Quite a weekend. A real Viking weekend, in the sense that a real Viking weekend consists of unloading a heavy boat, dragging it and carrying all its cargo over a Russian portage, and then loading it all up again. I’ll stipulate that the real Vikings were stronger than me and worked harder, but it was a pretty grueling time for an old man who lives by the keyboard.
The Viking Age Club and Society was invited to set up an encampment at the Isanti County Fair in Cambridge, Minnesota (not to be confused with Cambridge, England, which had its own Viking problems a thousand years ago). The local Sons of Norway lodge, known as Rumelva (Rum River) Lodge, invited us to come, bring our Viking boat, and set up for the public. They paid good money for our presence, and provided generous help in getting us set up and torn down.
They also wanted Viking fights. As it turned out, only one of the young fighters was available that weekend. Which meant that, as it takes two to tango, an old fighter had to step into the gap. And that old fighter was me.
I can’t complain about the results. I won most of my matches, against a young man recently out of the military. Of course it helped that I was wearing full armor for the first set – helmet, gambeson, mail shirt, and fighting gloves. (Omitted the mail the second time around.) And he had only helmet and gloves.
But it was hot. And humid. Adrenaline took me through the fights, but afterward I was fairly well drained – literally. I’d brought a good supply of water, and I drank it all up. Added some salt too. Even begged some potato chips off the nice ladies at the food stand. And I took a little nap in the Viking bed we had in one of the tents in between bouts.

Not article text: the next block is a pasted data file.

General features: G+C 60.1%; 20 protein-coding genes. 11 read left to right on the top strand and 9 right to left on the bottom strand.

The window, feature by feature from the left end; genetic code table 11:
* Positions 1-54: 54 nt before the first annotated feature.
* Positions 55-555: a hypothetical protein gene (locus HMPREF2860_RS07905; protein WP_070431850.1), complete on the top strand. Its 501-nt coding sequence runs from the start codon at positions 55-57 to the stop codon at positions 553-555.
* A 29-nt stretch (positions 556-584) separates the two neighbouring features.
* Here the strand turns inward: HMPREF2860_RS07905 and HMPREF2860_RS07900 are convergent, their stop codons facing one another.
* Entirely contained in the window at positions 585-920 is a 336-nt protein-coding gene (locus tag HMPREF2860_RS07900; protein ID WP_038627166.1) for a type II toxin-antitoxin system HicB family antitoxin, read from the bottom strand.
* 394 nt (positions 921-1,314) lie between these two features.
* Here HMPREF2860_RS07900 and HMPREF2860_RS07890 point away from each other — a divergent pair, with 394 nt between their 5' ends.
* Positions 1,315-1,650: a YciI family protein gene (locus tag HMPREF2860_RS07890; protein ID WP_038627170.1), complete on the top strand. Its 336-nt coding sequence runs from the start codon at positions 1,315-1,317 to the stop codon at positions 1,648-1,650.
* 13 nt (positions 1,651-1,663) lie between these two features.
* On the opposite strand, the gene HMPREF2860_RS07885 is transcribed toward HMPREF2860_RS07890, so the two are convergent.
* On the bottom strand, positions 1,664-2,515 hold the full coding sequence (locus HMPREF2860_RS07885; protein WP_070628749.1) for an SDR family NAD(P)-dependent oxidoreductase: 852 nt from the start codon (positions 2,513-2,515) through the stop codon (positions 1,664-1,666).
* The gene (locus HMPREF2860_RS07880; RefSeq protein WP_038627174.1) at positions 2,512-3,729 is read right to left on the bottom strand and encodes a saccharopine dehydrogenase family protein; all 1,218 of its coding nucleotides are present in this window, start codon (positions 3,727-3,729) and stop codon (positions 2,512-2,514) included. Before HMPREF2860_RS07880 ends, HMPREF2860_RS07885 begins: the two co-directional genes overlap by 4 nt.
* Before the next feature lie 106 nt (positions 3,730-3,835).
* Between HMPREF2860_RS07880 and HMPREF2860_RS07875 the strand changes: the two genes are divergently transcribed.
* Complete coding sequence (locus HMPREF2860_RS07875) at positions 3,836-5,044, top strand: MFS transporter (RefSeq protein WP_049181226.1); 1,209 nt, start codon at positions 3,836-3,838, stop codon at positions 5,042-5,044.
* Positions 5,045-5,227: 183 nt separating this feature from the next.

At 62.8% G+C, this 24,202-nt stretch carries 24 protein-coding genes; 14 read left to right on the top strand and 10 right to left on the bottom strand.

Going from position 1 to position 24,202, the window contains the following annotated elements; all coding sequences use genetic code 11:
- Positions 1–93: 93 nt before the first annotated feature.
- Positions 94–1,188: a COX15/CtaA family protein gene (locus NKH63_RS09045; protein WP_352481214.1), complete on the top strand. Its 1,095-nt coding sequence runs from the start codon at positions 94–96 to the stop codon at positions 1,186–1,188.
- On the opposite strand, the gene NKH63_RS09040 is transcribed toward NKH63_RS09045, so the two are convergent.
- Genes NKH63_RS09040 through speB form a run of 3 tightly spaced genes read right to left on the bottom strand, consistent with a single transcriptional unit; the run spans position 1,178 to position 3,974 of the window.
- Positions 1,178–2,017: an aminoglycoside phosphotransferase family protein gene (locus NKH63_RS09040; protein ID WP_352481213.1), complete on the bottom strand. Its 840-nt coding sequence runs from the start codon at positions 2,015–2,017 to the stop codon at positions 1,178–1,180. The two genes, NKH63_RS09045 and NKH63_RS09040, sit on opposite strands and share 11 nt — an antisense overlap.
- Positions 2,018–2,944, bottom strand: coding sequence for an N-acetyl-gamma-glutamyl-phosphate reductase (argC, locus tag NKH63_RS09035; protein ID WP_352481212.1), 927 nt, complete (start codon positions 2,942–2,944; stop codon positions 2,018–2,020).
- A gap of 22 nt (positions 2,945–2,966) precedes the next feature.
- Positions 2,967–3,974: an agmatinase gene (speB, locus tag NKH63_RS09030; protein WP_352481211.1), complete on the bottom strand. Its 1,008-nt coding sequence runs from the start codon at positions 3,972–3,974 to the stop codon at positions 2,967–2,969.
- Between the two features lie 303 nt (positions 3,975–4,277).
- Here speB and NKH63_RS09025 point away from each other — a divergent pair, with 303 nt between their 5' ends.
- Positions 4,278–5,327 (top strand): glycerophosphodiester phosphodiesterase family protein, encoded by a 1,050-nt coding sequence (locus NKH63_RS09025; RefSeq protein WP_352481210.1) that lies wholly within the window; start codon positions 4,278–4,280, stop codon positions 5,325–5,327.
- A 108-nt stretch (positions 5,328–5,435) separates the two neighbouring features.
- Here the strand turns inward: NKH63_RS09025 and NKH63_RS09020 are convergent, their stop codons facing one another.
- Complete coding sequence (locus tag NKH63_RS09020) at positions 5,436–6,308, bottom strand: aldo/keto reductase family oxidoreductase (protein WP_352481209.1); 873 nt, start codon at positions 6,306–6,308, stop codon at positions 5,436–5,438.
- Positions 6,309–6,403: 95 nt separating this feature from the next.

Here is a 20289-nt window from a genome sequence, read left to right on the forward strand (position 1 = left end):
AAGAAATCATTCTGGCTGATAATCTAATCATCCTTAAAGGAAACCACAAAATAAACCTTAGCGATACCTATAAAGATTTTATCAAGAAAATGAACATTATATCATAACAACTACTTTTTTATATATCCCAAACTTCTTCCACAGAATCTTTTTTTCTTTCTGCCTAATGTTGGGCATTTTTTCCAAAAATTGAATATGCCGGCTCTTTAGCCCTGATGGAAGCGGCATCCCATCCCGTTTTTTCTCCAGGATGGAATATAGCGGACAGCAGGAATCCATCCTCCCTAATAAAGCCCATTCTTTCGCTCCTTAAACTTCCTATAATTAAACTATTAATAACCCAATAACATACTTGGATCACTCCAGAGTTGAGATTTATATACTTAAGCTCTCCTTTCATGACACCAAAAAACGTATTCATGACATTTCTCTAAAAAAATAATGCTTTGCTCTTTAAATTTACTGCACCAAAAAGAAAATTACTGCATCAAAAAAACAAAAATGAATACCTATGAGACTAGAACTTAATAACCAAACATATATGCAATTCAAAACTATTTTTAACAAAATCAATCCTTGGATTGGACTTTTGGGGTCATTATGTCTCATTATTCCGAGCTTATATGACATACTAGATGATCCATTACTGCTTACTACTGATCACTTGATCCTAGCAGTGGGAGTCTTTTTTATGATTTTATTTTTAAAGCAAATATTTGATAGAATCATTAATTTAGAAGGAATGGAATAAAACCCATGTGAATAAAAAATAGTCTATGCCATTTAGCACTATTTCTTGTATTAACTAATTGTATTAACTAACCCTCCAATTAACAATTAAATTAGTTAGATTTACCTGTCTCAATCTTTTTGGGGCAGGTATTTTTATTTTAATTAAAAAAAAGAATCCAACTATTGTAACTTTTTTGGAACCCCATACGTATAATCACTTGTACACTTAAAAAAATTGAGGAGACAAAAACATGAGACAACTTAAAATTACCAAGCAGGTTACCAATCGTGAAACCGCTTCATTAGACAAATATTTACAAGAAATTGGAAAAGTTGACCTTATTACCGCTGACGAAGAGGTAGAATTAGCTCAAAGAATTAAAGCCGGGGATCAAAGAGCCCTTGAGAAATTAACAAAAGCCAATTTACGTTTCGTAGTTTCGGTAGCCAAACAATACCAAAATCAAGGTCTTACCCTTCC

I’m too old and fat for that kind of nonsense.
On the other hand, if I’d died on the field of honor, I’d be revered by every reenactor in the world. So there’s that. No downside, really.
I sold a fair number of books. Not great, but it could have been worse. Traffic was kind of disappointing – the lodge people said they’d been promised advertising that never happened. More than one person happened by and was surprised to learn there were Vikings there at all.
Still, it was a stimulating weekend, one I won’t soon forget. I hope the Rumelva Lodge people don’t regret their investment in us. I’ll do it again next year if we’re invited.
But I hope younger men will do the fighting.